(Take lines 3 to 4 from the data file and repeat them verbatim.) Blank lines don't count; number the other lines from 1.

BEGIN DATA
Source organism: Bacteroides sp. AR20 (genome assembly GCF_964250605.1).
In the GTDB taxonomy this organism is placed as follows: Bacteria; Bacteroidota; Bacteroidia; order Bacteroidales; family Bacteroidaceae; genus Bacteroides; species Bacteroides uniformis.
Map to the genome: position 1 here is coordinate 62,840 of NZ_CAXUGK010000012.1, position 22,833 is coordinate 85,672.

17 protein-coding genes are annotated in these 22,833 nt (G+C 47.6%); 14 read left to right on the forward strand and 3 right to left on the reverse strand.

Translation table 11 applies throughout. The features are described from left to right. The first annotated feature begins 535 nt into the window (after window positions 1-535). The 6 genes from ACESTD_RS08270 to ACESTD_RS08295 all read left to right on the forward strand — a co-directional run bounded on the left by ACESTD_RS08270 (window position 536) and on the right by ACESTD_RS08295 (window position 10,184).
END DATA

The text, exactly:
Map to the genome: position 1 here is coordinate 62,840 of NZ_CAXUGK010000012.1, position 22,833 is coordinate 85,672.

17 protein-coding genes are annotated in these 22,833 nt (G+C 47.6%); 14 read left to right on the forward strand and 3 right to left on the reverse strand.